I love the geometry of this tower crane as it swings around, creating obtuse projections of its perpendicularity. I wonder how accurately I could estimate my altitude from this picture?

**Geometry**category.

## Varignon’s Theorem

Varignon’s Theorem is one of my favorite results in elementary geometry: connect the adjacent midpoints of the four sides of any quadrilateral, and a parallelogram is formed! It is a magical result that defies expectations, and it’s so much fun to play around with, explore, and extend.

Steven Strogatz shared his favorite proof of Varignon’s Theorem on Twitter yesterday, and so I felt compelled to share mine. This is a standard proof of Varignon, but it is so clean and elegant: it is an immediate consequence of the Triangle Midsegment Theorem and the transitivity of parallelism.

Strogatz’s vector proof is beautiful and efficient, but the power of transitivity really shines in this elementary geometric proof.

I created a a simple Desmos demonstration to explore Varignon’s Theorem. And like all compelling mathematical results, there are so many fascinating follow-up questions to ask!

**Related Posts**

## Regents Recap — June 2016: Are These Figures Congruent?

Given the congruent triangles below, is the statement “Triangle *ABC* can be proved congruent to triangle *ZYX*” true, or false?

I imagine most will say that the statement is false, and argue that the correspondence of the triangles is incorrect. That is, segment *AB* is not congruent to segment *ZY*, and so on. I think this is a reasonable response.

However, a substantial part of me believes the statement is true. “Triangle *ABC*” references an object, as does “triangle *ZYX*“. These two objects are indeed congruent. Thus, how can it be said they can’t be proved congruent?

In other words, I don’t believe the statement “Triangle *ABC* can be proved congruent to triangle *ZYX” *entails a binding correspondence in the way that the statement

does.

I was thinking about this because of this question from the June 2016 Common Core Geometry Regents exam.

According to the rubric, the correct answer is (3) *reflection over the x-axis*. The most common incorrect response, of course, was (1) *rotation. *But I’m not certain it’s really incorrect. I don’t think anyone would get this question wrong based on my objection, but since the question is designed to entice students to say *rotation*, I think it deserves some scrutiny.

**Related Posts**

- Regents Recaps
- Regents Recap — August 2015: Trouble with Transformations
- Regents Recap — January 2015: Questions with No Correct Answer

## Regents Recap — June 2016: What Do They Want to Hear?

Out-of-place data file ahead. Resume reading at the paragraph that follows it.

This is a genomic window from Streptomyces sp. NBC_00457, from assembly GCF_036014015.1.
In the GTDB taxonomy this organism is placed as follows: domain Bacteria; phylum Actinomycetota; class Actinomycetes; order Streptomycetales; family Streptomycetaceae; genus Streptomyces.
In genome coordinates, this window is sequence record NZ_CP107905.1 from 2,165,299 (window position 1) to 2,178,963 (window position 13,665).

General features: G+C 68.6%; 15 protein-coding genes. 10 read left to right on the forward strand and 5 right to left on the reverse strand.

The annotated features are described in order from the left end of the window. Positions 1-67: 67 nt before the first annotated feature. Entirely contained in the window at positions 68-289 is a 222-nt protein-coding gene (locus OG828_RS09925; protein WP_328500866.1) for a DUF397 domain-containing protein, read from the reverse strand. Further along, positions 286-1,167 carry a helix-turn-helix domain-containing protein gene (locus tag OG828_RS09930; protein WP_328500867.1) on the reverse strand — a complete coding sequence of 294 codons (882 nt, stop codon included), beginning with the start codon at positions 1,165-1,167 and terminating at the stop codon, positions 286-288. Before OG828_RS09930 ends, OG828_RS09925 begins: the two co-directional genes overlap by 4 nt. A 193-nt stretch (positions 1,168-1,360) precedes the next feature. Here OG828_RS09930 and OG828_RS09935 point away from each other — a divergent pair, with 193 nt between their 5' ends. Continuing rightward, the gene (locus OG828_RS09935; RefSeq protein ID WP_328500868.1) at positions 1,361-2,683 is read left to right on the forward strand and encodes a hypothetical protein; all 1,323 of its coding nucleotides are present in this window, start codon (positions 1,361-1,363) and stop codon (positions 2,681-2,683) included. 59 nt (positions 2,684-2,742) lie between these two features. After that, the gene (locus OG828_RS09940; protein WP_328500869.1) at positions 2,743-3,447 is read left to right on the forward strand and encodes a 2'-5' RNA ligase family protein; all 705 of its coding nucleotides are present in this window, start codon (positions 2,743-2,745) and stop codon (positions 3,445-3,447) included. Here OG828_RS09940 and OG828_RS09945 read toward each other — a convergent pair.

I read this problem several times and still did not understand what it was asking for. It is the first part of problem 36 from the June 2016 Common Core Geometry Regents exam.

*“The base with a diameter of 2 inches must be parallel to the base with a diameter of 3 inches in order to find the height of the cone. Explain why.” *Explain why? What do they want to hear?

Is the expectation that students will say something like “Height is only well-defined when measured between two parallel objects”, or “If the bases aren’t parallel, the height will vary depending on where the measurement is taken, thus height is only a meaningful measurement when the bases are parallel”? As usual, the rubric was no help, simply awarding points if *A correct explanation is given*.

But the model student work says it all. Here are two examples of *complete and correct *solutions.

These are not explanations of why the two bases must be parallel. These are descriptions of how you might compute the height given that the two bases are parallel. This argument essentially says “The bases are parallel because in order answer this question I need to apply a technique that requires that the bases be parallel.”

Not only is this not an explanation, it’s a kind of argument we want to teach students *not* to make. Validating these responses works against what we should be trying to do as math teachers.

These high stakes exams shouldn’t encourage teachers to promote invalid mathematical thinking. Unfortunately, as the posts below suggest, it’s happening far too often.

**Related Posts**

- Regents Recaps
- Regents Recap — January 2015: It’s True Because It’s True
- Regents Recap — August 2015: Modeling Data
- Regents Recap — June 2014: Common Core Algebra, “Explain your answer”